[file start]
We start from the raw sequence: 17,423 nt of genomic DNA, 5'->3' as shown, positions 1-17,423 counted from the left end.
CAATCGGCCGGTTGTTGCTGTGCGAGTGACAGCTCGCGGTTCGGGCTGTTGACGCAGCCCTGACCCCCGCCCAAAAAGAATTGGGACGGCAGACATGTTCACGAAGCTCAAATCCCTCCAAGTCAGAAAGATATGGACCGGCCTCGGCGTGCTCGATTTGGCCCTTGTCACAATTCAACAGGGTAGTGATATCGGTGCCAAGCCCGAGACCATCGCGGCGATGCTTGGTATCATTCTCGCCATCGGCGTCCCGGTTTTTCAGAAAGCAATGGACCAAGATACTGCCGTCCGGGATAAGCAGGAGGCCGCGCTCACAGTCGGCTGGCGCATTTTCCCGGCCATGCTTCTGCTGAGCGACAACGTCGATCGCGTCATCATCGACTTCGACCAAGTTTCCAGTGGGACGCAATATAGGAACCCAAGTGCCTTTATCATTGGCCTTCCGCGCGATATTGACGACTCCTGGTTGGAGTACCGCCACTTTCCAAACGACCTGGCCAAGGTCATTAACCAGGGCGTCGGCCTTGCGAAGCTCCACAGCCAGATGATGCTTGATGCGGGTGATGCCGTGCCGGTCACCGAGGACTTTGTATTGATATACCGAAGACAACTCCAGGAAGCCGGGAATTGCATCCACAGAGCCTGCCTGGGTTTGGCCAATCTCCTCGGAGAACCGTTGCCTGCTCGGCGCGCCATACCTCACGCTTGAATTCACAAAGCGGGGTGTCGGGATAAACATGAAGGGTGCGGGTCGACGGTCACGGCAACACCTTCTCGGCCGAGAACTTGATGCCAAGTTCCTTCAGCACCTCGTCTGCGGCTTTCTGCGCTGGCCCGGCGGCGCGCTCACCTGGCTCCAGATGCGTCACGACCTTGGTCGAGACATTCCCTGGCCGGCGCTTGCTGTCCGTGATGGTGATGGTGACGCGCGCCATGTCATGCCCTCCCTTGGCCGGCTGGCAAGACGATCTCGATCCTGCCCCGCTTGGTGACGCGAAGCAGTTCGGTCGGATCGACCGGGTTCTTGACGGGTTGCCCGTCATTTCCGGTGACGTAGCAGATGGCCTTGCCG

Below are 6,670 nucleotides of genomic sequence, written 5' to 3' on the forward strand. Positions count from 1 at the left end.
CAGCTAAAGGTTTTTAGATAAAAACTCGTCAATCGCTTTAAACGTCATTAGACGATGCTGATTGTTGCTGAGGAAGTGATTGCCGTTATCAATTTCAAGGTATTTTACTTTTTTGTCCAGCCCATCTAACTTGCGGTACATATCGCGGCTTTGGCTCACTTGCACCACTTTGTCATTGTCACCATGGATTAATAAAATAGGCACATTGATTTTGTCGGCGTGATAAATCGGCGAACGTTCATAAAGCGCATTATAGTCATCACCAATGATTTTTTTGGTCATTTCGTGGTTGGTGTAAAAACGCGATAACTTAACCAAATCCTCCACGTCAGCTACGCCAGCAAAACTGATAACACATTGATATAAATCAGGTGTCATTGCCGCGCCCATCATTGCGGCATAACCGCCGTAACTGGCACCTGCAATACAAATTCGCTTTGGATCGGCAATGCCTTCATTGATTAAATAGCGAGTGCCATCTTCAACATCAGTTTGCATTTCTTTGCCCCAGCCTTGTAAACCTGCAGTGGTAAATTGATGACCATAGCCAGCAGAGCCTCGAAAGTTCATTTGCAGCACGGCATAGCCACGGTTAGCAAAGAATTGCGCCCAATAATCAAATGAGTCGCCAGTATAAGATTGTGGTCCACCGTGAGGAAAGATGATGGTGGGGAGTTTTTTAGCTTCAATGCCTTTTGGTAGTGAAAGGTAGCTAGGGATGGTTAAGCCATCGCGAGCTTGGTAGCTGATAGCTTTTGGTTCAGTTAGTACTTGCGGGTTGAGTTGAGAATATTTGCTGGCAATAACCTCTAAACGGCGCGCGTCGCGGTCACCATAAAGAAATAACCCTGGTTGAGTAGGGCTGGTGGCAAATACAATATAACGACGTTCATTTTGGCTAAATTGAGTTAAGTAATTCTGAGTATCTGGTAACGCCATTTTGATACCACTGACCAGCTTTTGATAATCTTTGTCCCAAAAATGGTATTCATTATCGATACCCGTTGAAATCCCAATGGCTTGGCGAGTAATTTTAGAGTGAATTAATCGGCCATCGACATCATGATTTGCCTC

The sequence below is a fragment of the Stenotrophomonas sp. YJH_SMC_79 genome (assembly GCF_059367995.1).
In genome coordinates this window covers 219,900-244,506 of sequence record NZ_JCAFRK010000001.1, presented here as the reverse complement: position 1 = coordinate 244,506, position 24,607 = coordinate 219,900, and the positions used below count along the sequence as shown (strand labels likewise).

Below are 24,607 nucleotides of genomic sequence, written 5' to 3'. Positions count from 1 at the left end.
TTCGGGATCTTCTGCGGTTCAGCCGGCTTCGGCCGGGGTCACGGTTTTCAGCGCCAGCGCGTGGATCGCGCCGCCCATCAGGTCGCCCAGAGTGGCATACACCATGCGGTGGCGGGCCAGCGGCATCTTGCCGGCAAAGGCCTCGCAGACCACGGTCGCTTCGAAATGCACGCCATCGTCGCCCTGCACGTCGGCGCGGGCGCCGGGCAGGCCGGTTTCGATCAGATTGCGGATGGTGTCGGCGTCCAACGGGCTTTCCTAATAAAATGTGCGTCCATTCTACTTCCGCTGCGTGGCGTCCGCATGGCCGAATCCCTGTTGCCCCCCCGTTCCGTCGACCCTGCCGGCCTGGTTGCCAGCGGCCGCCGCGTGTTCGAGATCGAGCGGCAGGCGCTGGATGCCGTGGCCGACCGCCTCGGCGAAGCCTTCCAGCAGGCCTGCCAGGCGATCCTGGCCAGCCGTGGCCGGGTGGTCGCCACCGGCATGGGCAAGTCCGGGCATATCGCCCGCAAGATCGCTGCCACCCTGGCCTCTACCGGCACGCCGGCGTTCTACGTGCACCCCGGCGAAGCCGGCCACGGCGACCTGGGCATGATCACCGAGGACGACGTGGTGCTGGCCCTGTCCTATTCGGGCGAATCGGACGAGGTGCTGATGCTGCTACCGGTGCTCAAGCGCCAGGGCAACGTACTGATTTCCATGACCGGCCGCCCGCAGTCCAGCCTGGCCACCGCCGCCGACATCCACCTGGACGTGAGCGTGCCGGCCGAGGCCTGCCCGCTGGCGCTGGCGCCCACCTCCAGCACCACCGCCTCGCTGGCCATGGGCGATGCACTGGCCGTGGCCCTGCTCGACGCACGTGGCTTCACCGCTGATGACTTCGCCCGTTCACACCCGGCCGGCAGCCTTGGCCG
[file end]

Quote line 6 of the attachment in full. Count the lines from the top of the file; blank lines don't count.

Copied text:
In genome coordinates this window covers 219,900-244,506 of sequence record NZ_JCAFRK010000001.1, presented here as the reverse complement: position 1 = coordinate 244,506, position 24,607 = coordinate 219,900, and the positions used below count along the sequence as shown (strand labels likewise).